Gap Considers Closing Flagships

Jamie Grill-Goodman
Editor in Chief
Jamie goodman

Gap Inc. ended a disappointing year on a slightly upbeat note with fourth-quarter results that topped Street estimates. It also is making more leadership changes and is considering closing some flagships, including its locations in Times Square.

Gap Inc. said it is considering closing or subleasing some of its “least profitable” flagships, including the Gap and Old Navy flagships in Manhattan’s Times Square.

“As we and many of our peers have noted, the marketing value of the historical flagship model has diminished with the continued confluence of channels in the omni-shopping journey, particularly considering the size, location, premium brands and longer lease terms associated with flags,” Teri List-Stoll, EVP and CFO, said on the retailer’s recent earnings call.

“Frankly, it's a bit old fashion and no longer makes sense in today's omni-channel environment,” List-Stoll continued, “and where possible, we are working to exit the leases on some of the least profitable stores through buyout or sublease.”

This majority of this charge is related to our Time Square location agreements that were entered into in 2015, extend to 2032 and where rents have fallen dramatically.

In 2019, Gap’s 31 flagships represented approximately 3% of sales and were responsible for a $120 million drag on operating margins. Gap is targeting to close about 230 specialty stores by the end of 2020, and expects total costs of the program to be about $250 million to $300 million, which includes the estimated buyout costs of four flagship locations. Last year, 141 Gap brand stores were closed globally. In 2020, the retailer expects to close about 170 Gap stores globally and estimates restructuring costs of about $190-$240 million.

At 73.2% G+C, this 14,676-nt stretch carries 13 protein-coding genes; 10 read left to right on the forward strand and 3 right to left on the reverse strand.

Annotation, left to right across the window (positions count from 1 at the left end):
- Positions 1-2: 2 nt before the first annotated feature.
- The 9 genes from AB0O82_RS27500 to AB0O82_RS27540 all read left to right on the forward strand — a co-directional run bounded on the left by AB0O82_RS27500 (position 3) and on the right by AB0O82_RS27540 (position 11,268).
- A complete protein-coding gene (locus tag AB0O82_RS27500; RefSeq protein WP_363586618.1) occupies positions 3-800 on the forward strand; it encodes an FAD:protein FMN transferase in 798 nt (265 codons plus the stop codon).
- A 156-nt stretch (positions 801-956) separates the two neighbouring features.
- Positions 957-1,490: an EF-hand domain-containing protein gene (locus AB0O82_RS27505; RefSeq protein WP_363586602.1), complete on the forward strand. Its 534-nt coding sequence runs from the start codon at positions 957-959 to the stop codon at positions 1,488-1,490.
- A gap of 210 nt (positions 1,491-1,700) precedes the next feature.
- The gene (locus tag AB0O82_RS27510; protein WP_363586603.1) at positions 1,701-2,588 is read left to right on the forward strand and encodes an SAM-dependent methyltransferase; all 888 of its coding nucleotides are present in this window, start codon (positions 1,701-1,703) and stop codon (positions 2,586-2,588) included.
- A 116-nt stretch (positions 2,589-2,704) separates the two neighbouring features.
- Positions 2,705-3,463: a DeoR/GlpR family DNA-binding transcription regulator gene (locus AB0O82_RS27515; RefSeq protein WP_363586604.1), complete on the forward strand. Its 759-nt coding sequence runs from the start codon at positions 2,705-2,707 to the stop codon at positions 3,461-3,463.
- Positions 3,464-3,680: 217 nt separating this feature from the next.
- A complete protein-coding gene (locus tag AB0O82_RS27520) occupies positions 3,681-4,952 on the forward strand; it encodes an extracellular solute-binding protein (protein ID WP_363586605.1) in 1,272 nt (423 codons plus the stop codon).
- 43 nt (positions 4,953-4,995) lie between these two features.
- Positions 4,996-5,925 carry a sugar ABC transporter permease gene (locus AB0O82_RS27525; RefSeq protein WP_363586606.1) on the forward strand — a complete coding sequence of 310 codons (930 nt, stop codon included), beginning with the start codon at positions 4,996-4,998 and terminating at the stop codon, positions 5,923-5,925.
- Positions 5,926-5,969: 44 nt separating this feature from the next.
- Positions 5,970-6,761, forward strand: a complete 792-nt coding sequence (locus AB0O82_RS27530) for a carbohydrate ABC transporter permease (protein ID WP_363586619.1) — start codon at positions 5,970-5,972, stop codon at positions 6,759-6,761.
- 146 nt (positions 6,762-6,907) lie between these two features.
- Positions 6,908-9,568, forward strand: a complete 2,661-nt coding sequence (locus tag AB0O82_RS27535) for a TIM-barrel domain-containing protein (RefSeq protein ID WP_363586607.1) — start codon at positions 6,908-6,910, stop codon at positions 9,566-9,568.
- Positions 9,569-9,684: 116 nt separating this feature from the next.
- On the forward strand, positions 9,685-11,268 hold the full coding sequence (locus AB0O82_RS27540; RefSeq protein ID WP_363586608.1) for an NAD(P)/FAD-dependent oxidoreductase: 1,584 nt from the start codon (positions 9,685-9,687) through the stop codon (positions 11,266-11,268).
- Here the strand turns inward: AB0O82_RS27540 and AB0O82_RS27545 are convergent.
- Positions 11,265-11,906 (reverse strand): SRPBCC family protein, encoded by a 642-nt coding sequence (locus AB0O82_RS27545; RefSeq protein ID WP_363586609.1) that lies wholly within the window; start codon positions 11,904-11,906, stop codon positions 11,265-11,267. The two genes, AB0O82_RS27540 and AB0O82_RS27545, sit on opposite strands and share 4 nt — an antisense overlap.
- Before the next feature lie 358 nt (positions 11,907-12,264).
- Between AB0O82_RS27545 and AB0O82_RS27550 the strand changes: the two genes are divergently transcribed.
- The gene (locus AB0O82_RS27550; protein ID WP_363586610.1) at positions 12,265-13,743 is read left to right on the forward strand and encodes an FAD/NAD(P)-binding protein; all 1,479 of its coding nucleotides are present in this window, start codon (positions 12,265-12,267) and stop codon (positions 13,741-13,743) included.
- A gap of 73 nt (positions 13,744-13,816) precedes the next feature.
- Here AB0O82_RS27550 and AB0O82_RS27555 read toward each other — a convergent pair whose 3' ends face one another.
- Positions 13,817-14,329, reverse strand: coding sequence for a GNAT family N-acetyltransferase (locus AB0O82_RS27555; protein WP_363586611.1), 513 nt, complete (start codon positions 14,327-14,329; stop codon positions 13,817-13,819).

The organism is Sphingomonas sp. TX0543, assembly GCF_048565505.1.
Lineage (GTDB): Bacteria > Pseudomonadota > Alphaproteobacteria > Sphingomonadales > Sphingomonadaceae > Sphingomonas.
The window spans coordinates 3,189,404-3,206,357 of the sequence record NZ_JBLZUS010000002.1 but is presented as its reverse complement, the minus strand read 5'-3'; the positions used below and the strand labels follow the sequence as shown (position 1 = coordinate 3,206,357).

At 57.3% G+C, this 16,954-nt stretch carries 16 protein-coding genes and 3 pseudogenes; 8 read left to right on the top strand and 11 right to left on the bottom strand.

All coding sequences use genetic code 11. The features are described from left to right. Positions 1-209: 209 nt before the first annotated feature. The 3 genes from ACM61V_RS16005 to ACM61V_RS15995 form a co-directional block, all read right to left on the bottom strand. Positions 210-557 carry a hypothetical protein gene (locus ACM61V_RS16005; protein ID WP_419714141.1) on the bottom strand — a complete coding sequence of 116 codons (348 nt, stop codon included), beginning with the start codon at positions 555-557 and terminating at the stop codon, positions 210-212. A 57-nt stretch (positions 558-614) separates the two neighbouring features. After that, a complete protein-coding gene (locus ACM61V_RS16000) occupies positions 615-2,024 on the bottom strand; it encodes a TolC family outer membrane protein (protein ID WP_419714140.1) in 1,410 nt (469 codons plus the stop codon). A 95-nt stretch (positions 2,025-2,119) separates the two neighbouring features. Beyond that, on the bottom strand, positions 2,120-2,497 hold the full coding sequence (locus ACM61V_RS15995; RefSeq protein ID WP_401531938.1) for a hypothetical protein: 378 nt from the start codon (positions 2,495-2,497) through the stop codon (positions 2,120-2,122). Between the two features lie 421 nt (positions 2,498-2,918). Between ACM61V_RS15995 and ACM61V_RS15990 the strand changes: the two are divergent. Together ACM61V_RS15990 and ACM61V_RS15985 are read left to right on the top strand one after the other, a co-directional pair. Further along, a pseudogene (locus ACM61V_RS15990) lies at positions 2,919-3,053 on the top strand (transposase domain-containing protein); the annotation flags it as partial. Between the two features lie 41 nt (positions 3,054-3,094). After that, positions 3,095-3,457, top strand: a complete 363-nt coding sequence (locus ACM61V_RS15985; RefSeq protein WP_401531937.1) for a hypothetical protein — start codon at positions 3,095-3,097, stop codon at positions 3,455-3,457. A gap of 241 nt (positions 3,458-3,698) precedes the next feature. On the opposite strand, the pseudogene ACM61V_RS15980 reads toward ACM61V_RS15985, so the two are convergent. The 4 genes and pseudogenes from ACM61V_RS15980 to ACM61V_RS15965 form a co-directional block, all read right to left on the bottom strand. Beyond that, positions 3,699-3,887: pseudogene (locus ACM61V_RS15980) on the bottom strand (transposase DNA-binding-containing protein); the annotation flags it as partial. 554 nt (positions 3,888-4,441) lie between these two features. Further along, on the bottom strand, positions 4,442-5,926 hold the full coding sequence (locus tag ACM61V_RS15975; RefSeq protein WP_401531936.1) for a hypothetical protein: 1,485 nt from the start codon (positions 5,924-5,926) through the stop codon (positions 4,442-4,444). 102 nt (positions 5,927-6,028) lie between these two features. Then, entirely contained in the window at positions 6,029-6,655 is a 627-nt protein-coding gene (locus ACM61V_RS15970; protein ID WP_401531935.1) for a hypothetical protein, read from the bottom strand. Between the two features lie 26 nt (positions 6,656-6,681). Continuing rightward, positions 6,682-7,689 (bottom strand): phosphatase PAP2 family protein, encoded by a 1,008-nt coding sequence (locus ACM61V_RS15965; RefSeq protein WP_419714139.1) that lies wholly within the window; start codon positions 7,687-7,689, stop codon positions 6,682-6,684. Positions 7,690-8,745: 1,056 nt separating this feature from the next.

Gap ended a disappointing year on a slightly upbeat note with fourth-quarter results that topped Street estimates.

Looking ahead Gap Inc. CEO Sonia Syngal said due to the evolving coronavirus situation, the retailer is “facing a period of uncertainty regarding the potential impact on both our supply chain and customer demand.”

“During our 50-year history, Gap, Inc. has weathered many storms, she said. “We will benefit from our strong balance sheet and cash generation as well as our important vendor relationships during this current challenging period. We are focusing on decisive actions that will ensure we emerge well positioned to compete in the years ahead, and I am impressed by how diligently the teams have navigated the events of the past weeks.”

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